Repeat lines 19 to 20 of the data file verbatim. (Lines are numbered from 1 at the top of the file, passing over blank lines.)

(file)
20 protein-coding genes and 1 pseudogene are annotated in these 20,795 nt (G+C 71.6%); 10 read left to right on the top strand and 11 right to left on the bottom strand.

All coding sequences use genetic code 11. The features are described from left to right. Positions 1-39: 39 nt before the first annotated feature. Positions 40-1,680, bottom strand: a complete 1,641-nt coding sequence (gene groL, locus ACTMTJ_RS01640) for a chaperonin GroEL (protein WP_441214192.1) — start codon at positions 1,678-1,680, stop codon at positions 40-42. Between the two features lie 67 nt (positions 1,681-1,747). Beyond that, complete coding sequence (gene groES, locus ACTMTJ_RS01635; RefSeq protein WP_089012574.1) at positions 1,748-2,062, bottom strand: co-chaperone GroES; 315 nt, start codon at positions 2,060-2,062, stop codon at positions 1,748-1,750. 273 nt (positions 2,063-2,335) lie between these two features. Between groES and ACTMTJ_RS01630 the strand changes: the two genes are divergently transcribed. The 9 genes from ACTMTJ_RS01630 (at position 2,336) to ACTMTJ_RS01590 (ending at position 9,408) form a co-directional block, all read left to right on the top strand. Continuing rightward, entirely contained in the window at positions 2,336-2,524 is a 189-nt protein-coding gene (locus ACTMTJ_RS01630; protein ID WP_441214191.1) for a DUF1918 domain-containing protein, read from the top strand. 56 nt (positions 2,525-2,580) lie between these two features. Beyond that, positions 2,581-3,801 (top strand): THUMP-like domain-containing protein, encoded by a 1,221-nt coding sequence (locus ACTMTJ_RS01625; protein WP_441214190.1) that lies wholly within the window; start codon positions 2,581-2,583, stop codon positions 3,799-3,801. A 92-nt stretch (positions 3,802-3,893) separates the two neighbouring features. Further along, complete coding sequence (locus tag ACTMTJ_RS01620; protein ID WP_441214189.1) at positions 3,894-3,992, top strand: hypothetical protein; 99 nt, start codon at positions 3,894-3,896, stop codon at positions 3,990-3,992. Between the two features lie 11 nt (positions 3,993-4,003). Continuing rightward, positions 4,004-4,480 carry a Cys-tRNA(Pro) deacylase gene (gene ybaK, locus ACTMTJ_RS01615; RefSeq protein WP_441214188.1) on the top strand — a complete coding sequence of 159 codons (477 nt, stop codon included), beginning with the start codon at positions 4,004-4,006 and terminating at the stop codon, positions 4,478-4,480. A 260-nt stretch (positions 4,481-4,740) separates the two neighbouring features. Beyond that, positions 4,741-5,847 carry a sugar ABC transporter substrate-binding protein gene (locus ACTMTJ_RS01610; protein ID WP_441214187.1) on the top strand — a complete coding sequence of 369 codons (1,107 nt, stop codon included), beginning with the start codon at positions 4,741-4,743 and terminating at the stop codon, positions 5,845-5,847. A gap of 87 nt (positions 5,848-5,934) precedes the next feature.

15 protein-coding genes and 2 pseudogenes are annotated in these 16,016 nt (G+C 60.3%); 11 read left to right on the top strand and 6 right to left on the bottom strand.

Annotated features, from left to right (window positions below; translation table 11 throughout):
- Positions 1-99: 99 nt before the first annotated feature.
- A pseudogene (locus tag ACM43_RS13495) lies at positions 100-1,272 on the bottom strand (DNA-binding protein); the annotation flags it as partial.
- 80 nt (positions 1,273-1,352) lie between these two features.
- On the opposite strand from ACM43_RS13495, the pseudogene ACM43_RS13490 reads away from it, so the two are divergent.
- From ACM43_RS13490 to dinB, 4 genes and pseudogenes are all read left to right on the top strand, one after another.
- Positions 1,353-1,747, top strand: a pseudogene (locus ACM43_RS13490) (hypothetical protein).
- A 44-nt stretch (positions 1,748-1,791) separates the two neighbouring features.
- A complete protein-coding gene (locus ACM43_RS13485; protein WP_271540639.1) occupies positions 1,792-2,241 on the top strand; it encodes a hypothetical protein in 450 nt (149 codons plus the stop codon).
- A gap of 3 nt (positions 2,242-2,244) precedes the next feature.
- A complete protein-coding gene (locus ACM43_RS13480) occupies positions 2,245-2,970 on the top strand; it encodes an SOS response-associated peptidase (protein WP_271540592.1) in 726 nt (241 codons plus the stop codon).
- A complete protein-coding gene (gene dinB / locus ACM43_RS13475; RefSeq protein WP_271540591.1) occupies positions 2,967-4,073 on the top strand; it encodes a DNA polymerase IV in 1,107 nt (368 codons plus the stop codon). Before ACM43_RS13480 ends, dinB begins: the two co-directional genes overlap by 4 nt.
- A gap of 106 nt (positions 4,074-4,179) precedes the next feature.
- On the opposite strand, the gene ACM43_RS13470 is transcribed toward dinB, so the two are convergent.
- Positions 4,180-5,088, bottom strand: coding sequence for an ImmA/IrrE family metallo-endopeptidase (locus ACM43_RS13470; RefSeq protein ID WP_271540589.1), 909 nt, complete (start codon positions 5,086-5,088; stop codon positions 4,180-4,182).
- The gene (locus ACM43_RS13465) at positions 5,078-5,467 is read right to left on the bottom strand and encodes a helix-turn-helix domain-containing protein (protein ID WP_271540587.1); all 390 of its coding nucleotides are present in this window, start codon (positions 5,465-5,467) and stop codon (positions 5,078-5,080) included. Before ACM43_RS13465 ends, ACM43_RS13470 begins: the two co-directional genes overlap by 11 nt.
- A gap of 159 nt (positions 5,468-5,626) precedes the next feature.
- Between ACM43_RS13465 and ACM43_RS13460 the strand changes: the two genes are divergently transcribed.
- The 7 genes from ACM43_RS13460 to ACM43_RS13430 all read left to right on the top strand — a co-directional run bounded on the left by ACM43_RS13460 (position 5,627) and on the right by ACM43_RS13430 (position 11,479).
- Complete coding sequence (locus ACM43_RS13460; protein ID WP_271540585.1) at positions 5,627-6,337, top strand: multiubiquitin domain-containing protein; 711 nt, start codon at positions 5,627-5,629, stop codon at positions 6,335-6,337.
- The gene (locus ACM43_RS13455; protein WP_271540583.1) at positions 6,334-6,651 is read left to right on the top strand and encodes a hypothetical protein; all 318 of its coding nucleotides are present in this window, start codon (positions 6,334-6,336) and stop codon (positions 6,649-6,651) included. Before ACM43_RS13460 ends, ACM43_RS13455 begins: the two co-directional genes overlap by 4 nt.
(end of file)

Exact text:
- The gene (locus ACM43_RS13465) at positions 5,078-5,467 is read right to left on the bottom strand and encodes a helix-turn-helix domain-containing protein (protein ID WP_271540587.1); all 390 of its coding nucleotides are present in this window, start codon (positions 5,465-5,467) and stop codon (positions 5,078-5,080) included. Before ACM43_RS13465 ends, ACM43_RS13470 begins: the two co-directional genes overlap by 11 nt.
- A gap of 159 nt (positions 5,468-5,626) precedes the next feature.